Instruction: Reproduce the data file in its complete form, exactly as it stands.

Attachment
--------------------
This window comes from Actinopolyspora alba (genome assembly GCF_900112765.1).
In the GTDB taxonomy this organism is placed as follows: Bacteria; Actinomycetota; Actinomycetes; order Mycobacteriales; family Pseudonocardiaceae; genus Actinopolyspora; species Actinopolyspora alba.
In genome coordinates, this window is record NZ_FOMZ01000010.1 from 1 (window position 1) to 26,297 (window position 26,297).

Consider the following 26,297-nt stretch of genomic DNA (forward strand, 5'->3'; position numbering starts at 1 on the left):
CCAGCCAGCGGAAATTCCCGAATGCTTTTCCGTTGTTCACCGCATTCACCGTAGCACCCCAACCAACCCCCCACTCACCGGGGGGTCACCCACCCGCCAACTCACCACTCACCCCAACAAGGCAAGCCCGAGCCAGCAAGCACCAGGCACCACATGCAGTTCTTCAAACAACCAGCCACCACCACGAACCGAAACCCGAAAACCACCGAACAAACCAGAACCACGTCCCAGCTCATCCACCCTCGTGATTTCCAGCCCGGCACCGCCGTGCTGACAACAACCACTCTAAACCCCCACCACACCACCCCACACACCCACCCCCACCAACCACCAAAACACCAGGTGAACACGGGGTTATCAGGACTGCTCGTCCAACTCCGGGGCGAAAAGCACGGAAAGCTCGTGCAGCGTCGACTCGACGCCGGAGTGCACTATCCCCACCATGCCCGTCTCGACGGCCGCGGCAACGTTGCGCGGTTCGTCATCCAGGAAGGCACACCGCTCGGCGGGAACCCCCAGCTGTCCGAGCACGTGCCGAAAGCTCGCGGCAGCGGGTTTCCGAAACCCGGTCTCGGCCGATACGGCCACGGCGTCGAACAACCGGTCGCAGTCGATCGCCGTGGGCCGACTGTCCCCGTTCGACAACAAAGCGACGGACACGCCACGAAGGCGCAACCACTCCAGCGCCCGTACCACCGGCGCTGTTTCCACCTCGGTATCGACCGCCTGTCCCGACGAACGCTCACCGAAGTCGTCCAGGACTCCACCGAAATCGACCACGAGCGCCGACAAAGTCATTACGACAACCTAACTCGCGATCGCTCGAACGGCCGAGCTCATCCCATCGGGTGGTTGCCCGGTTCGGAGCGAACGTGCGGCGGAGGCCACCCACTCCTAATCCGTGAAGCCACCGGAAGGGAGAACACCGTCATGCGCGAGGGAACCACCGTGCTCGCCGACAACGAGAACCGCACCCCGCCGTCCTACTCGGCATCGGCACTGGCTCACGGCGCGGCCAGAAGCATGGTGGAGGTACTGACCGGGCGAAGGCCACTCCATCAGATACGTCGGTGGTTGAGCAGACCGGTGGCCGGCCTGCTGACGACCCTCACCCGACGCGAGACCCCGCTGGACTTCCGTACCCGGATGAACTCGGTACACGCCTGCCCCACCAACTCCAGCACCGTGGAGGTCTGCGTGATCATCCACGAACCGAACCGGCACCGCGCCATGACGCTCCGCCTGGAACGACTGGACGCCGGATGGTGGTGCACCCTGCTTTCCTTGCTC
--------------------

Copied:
This window comes from Actinopolyspora alba (genome assembly GCF_900112765.1).
In the GTDB taxonomy this organism is placed as follows: Bacteria; Actinomycetota; Actinomycetes; order Mycobacteriales; family Pseudonocardiaceae; genus Actinopolyspora; species Actinopolyspora alba.
In genome coordinates, this window is record NZ_FOMZ01000010.1 from 1 (window position 1) to 26,297 (window position 26,297).

Consider the following 26,297-nt stretch of genomic DNA (forward strand, 5'->3'; position numbering starts at 1 on the left):
CCAGCCAGCGGAAATTCCCGAATGCTTTTCCGTTGTTCACCGCATTCACCGTAGCACCCCAACCAACCCCCCACTCACCGGGGGGTCACCCACCCGCCAACTCACCACTCACCCCAACAAGGCAAGCCCGAGCCAGCAAGCACCAGGCACCACATGCAGTTCTTCAAACAACCAGCCACCACCACGAACCGAAACCCGAAAACCACCGAACAAACCAGAACCACGTCCCAGCTCATCCACCCTCGTGATTTCCAGCCCGGCACCGCCGTGCTGACAACAACCACTCTAAACCCCCACCACACCACCCCACACACCCACCCCCACCAACCACCAAAACACCAGGTGAACACGGGGTTATCAGGACTGCTCGTCCAACTCCGGGGCGAAAAGCACGGAAAGCTCGTGCAGCGTCGACTCGACGCCGGAGTGCACTATCCCCACCATGCCCGTCTCGACGGCCGCGGCAACGTTGCGCGGTTCGTCATCCAGGAAGGCACACCGCTCGGCGGGAACCCCCAGCTGTCCGAGCACGTGCCGAAAGCTCGCGGCAGCGGGTTTCCGAAACCCGGTCTCGGCCGATACGGCCACGGCGTCGAACAACCGGTCGCAGTCGATCGCCGTGGGCCGACTGTCCCCGTTCGACAACAAAGCGACGGACACGCCACGAAGGCGCAACCACTCCAGCGCCCGTACCACCGGCGCTGTTTCCACCTCGGTATCGACCGCCTGTCCCGACGAACGCTCACCGAAGTCGTCCAGGACTCCACCGAAATCGACCACGAGCGCCGACAAAGTCATTACGACAACCTAACTCGCGATCGCTCGAACGGCCGAGCTCATCCCATCGGGTGGTTGCCCGGTTCGGAGCGAACGTGCGGCGGAGGCCACCCACTCCTAATCCGTGAAGCCACCGGAAGGGAGAACACCGTCATGCGCGAGGGAACCACCGTGCTCGCCGACAACGAGAACCGCACCCCGCCGTCCTACTCGGCATCGGCACTGGCTCACGGCGCGGCCAGAAGCATGGTGGAGGTACTGACCGGGCGAAGGCCACTCCATCAGATACGTCGGTGGTTGAGCAGACCGGTGGCCGGCCTGCTGACGACCCTCACCCGACGCGAGACCCCGCTGGACTTCCGTACCCGGATGAACTCGGTACACGCCTGCCCCACCAACTCCAGCACCGTGGAGGTCTGCGTGATCATCCACGAACCGAACCGGCACCGCGCCATGACGCTCCGCCTGGAACGACTGGACGCCGGATGGTGGTGCACCCTGCTTTCCTTGCTC